We defined viral shedding duration as the number of days from day of symptom(s) onset to the day of collection of the last specimen in which influenza A(H1N1)pdm09 was detected, inclusive. Pre-symptomatic shedding and asymptomatic shedding in two studies were described separately. Summary measures of viral shedding duration (minimum, maximum, median, mean and 95% confidence interval) for each study were derived from patient record-level data, values reported in the body text, tables or survival curves. Data on the proportions of total study participants shedding virus by day of illness were extracted from tables or survival/Kaplan–Meier curves in 14 of the 22 reviewed studies. Summary measures and the proportion of participants shedding virus by day of illness were also extracted and/or calculated for the clinical severity, age group and antiviral treatment strata if the data were appropriately reported and there were six or more cases in the stratum.
Meta-analyses using a random-effects model were conducted in Stata, version 10.1 (StataCorp LP, College Station, Texas, USA). Heterogeneity between studies was assessed by the I2 test, and summary estimates calculated if I2<80% and P > 0·1. To compare findings between studies, summary measures of viral shedding duration are presented in forest plots and the proportion of patients shedding virus by day of illness in survival curves. In instances where all summary measures were not reported or able to calculated from the reported data within the paper, or the definition of viral shedding duration was not given or ambiguous, the corresponding author was contacted to provide them.
A total of 214 citations were returned from the search, of which 167 were excluded following title and abstract review. Searching of article reference lists identified an additional four papers, resulting in 51 papers being evaluated in detail. A further 29 studies were excluded, mainly because of differences in the method by which virus shedding and shedding duration were measured (Table 1). A total of 22 studies were included in the review, with the number of participants in each ranging from 15 to 421. All included studies were observational in nature, with considerable heterogeneity of specimen collection method and frequency (Table 2). All studies measured viral shedding by PCR; six also measured shedding by culture. The corresponding authors of 19 studies were contacted for supplementary summary data or clarification of methodology, with responses received from nine (47%).
Table 1. Identified studies and reasons for exclusion
Number of studies
Identified from search
Excluded after title and abstract review
Did not comprise human subjects
Did not measure virus shedding
Non-pandemic, vaccine or oseltamivir-resistant virus shedding
Restricted to specialised or high-risk populations
Five or fewer participants
Not written in English
Unable to be retrieved
Additional inclusions after search of shortlisted articles
Excluded after detailed evaluation
Shedding reported as mean virus titre/load or RT-PCR cycle threshold
Unable to determine patient shedding duration as onset to last positive
<3 specimens per patient collected and/or <7 days of follow-up
Study data were a subset of another included study
Included in the review
Table 2. Participant profiles and methodologies of studies included in the review
The mean and standard deviation of duration of viral shedding duration were available for 18 (82%) of the 22 included studies. Meta-analyses were conducted on studies grouped by the study settings of community-based cases (13 studies), hospitalised cases (three studies) and ICU cases (two studies), for which statistical heterogeneity as indicated by I2 values was 97% (P < 0·001), 45% (P = 0·165) and 86% (P = 0·008), respectively. Given the significant heterogeneity in most groups, the combined estimates of viral shedding duration are not reported.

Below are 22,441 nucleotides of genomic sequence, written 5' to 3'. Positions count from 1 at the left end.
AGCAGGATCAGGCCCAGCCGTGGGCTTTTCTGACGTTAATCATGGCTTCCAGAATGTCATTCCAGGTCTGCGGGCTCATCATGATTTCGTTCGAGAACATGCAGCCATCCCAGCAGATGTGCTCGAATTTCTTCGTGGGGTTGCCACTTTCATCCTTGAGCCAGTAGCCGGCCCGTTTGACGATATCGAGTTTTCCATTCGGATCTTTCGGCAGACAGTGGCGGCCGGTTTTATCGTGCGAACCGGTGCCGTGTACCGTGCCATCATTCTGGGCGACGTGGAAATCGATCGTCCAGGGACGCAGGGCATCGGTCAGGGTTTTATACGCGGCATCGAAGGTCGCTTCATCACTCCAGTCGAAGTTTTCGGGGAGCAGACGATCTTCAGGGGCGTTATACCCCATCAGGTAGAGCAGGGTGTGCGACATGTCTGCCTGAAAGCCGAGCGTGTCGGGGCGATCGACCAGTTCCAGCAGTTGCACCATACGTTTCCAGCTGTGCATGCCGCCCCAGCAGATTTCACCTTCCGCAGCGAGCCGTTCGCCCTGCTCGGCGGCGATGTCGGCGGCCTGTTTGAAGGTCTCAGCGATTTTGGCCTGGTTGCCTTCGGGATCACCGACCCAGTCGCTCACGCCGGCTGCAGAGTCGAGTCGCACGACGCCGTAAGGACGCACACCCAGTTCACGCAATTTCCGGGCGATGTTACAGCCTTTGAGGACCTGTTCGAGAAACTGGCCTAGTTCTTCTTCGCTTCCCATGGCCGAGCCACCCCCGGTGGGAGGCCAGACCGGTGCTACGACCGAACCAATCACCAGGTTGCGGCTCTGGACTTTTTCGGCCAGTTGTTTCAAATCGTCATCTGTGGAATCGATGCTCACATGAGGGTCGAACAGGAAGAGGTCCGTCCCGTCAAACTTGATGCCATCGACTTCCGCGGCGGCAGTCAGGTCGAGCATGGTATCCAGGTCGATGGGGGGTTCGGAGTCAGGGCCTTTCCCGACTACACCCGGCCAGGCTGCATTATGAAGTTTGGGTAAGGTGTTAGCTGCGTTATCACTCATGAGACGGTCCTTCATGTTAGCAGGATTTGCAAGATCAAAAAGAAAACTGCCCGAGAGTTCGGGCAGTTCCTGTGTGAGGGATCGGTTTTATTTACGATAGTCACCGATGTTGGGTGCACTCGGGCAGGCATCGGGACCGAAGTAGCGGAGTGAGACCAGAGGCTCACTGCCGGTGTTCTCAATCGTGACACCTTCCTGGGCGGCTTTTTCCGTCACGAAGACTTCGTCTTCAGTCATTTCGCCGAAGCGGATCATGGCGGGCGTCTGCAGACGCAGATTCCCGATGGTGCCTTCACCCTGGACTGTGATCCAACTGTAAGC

Severity of clinical presentation
A relatively defined gradient of viral shedding duration was observed when summary measures were stratified by study setting, as a proxy for severity of clinical presentation (Figure 1). The mean duration of viral shedding was 3–9 days for community-based cases (15 studies), 7–10 days for hospitalised cases (four studies) and 13–18 days for those admitted to intensive care (three studies). The ranges of median viral shedding duration across the studies by respective settings were similar to the range of means (Figure 1). The studies involving those hospitalised and admitted to intensive care had relatively wide 95% confidence intervals, with generally smaller study sizes and a wider range of shedding duration. Shedding duration was longer for a higher proportion of hospitalised cases and longer still among cases in intensive care, with 80% or more cases still shedding virus at 18 days in two of the three studies (see survival curves in Supplementary Data). The maximum shedding duration in these studies was 28, 32 and 158 days. Between 71% and 86% of patients in the three studies of intensive care patients had one or more risk factors for severe influenza such as pregnancy, obesity, cardiovascular disease, diabetes mellitus, immunosuppressive therapy or chronic pulmonary, renal or liver disease.
Given the small number of studies among hospitalised and intensive care patients, age stratification was restricted to studies of community-based cases. Summary measures of viral shedding duration were available for 15 adult or children strata from ten studies. There was little difference in the ranges of mean viral shedding duration between the adults (3–8 days) and children (4–8 days) with similar observations for the respective median values (Figure 2). Comparison of viral shedding duration measured by PCR between community-based child and adult cases was made directly in five studies; children had longer shedding duration in three of the studies, two by a mean of 1·2 days[10, 11] (of which P < 0·01 for one of the studies) and the other by 0·4 day but was longer in adults in the other studies by 0·4 and 1·0 days. An additional paper that compared shedding duration in community-based cases but measured by viral culture found a mean of 5·7 days in children compared with 3·7 days in adults (P = 0·03).